This morning before its earnings call, EMC issued a press release stating it had acquired controlling interesting in the joint venture (JV) known as VCE. The JV was created by Cisco and EMC with minority investments from VMware and Intel to create the converged infrastructure market. Following the acquisition, EMC will own 90% of the JV, with Cisco maintaining about a 10% stake in the company.
The companies formed VCE to develop an integrated, validated, pre-tested converged solution that customers could use to stand up a private cloud in just a few days. There are literally tens of thousands, maybe even hundreds of thousands, of configuration parameters required to stitch V, C and E together. The JV took much of the mystery out of that, at least 80% to 90%, with the remaining 10% to 20% being used to customize the solution for specific environments.
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VCE is arguably the most successful JV in the history of IT. H3C saved 3Com and gave Huawei some enterprise credibility prior to being acquired by HP, but I don’t believe H3C got to the $2 billion run rate that VCE is currently on. On a pre-call with industry analysts the night before announcing the acquisition, VCE claimed it has now had six quarters in a row of over 50% year-over-year growth. Today, there are a number of different converged solutions, including EMC's own VSPEX and Cisco's FlexPod, but the Vblock from VCE remains the most successful of the converged infrastructure solutions.
So with all this success, why shake things up? On the call, I think Cisco COO Gary Moore said it best. VCE wanted to make this move while the company was on top and could do it in a position of strength. VCE solved the standalone cloud problem, but the industry is now shifting to hybrid clouds and that opens up a whole new set of challenges. For VCE to stay on top it will need to make more moves at a faster rate, and that’s what precipitated the restructuring.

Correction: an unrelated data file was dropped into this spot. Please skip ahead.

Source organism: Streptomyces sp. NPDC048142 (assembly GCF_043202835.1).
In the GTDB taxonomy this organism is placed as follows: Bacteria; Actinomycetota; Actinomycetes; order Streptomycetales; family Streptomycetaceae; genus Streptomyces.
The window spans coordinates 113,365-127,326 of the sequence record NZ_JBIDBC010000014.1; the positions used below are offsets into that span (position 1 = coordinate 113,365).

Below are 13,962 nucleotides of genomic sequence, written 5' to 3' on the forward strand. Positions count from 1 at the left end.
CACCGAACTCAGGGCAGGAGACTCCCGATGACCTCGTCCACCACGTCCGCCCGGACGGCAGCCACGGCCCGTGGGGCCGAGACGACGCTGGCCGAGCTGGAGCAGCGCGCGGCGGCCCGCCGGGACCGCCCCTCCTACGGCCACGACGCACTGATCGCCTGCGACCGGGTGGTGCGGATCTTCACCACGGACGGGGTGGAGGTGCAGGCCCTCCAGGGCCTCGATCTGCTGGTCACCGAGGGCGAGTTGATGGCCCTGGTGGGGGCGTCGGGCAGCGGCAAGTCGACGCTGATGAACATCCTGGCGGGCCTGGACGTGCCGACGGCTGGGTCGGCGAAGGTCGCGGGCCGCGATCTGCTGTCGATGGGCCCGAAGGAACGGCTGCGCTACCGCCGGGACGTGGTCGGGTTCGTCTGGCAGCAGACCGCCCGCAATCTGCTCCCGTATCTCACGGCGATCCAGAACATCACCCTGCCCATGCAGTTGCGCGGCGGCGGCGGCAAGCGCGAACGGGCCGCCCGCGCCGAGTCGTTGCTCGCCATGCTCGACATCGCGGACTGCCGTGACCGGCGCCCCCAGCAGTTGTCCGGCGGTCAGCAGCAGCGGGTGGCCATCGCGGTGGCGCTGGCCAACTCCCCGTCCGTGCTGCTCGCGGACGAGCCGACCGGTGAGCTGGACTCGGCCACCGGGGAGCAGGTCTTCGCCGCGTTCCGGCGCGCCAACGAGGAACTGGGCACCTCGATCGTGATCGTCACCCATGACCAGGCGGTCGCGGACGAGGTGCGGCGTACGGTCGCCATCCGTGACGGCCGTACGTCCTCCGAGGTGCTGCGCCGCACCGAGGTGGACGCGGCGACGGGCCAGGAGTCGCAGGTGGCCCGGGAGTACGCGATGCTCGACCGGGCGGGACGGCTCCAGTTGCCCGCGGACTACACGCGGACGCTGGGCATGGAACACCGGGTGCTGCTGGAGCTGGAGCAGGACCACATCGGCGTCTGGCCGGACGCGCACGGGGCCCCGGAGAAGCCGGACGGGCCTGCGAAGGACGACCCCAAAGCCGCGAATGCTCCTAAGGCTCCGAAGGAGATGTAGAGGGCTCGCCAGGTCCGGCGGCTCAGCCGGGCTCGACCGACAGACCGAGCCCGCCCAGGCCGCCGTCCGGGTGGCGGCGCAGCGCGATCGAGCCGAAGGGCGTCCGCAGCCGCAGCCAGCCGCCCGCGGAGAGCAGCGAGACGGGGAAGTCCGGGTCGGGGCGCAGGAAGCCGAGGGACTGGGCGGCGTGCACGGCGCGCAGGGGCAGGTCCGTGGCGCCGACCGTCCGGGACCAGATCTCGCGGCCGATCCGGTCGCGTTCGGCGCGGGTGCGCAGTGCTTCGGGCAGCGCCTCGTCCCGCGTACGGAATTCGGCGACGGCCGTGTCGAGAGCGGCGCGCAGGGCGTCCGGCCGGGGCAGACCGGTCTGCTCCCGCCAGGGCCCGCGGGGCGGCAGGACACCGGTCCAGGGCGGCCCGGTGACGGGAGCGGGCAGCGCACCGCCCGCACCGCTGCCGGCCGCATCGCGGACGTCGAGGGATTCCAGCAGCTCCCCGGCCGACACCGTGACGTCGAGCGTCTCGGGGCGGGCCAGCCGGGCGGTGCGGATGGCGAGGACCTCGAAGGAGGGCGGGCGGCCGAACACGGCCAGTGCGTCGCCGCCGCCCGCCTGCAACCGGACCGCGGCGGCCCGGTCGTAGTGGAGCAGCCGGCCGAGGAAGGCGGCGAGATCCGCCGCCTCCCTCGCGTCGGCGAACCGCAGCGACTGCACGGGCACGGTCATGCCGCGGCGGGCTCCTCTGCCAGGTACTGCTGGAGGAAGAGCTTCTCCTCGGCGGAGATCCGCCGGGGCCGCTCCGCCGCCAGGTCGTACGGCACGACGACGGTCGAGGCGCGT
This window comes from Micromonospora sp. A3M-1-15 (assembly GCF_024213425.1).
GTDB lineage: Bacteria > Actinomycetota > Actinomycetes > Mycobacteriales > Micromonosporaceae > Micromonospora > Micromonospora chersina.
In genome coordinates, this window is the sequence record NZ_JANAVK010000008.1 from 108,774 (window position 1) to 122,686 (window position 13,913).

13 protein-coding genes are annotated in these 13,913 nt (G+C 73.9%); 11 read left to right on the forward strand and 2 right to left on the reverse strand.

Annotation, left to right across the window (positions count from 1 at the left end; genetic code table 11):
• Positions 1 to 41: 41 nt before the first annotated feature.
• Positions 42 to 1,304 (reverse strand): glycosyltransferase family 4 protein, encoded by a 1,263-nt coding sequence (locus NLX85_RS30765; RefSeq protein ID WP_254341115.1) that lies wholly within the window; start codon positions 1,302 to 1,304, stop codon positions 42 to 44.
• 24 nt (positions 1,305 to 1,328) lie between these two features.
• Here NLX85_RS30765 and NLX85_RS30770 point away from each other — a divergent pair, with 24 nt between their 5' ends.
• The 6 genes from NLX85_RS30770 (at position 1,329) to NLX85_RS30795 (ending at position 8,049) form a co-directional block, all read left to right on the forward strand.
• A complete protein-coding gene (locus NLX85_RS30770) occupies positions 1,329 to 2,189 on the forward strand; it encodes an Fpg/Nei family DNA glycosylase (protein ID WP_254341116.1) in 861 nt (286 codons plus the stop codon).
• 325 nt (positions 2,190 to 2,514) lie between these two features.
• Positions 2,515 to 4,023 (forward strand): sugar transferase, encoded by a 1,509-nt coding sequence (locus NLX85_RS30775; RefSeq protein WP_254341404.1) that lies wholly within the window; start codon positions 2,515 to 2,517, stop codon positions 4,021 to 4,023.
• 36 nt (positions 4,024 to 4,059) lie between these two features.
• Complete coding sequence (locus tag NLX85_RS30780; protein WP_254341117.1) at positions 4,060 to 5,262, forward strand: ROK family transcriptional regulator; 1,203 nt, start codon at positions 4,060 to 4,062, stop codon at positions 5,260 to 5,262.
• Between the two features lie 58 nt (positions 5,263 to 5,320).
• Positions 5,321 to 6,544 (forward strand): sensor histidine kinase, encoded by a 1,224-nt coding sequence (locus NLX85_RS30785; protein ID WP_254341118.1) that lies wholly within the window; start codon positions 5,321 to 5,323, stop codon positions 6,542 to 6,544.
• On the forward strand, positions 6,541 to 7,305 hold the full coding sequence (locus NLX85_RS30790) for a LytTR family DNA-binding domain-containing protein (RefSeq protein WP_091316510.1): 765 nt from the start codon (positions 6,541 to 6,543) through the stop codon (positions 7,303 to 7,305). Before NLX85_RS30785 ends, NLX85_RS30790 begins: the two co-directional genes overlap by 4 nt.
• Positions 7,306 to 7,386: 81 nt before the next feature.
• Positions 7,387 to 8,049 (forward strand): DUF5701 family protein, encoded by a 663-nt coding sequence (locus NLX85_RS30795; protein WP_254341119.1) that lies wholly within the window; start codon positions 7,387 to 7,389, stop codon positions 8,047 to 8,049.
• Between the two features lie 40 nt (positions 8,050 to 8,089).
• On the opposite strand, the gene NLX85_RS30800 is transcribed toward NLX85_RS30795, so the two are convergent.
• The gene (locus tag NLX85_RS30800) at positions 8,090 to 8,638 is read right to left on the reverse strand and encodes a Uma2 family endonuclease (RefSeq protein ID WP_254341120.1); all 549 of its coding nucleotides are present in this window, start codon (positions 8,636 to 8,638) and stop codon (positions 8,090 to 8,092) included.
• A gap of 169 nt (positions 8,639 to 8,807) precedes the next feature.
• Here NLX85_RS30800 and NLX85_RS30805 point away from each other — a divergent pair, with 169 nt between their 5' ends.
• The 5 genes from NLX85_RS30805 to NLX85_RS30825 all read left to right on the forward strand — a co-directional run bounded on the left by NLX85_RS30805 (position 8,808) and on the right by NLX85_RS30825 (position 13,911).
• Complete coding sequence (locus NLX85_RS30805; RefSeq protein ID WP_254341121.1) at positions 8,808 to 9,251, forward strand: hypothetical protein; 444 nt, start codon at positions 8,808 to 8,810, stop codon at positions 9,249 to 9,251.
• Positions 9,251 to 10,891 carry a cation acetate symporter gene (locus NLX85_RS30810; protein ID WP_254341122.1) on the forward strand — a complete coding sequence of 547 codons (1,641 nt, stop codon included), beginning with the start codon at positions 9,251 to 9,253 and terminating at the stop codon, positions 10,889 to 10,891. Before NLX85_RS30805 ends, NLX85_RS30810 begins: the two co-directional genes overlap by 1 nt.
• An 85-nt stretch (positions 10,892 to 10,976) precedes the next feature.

As part of the EMC family of companies, VCE will have a streamlined reporting chain. Post-restructuring, VCE CEO Praveen Akkiraju will report to EMC II CEO, David Goulden. This reporting structure will allow VCE to make faster decisions without the overhead of multiple owners. Now that VCE isn’t so small anymore, I think we should expect them to start acquiring technologies to add capabilities. Cisco CEO John Chambers always talks about how the most successful companies are the ones that can move the quickest, as the market waits for no one. Well, now VCE can move at cloud speed.
What should customers expect? All of the parties on the call were very clear that Vblock would always remain a VMware, Cisco, and EMC product. The company has a number of new products coming next year, including an ACI-enabled Vblock, and that remains true post-restructuring. VCE is a very important channel to Cisco, as the JV now accounts for a good portion of UCS sales, and I expect Cisco to continue to dedicate resources and support to ensuring that all Vblock customers are successful. Any current or future customer of VCE should feel comfortable that this move was made with the customer in mind, and that the product, service and support will remain top notch, as it has since the inception.
Only time will tell what the new VCE will look like, but if it has as much success in the next wave of cloud as it has had over the past five years, the company, its owners, and customers should all benefit.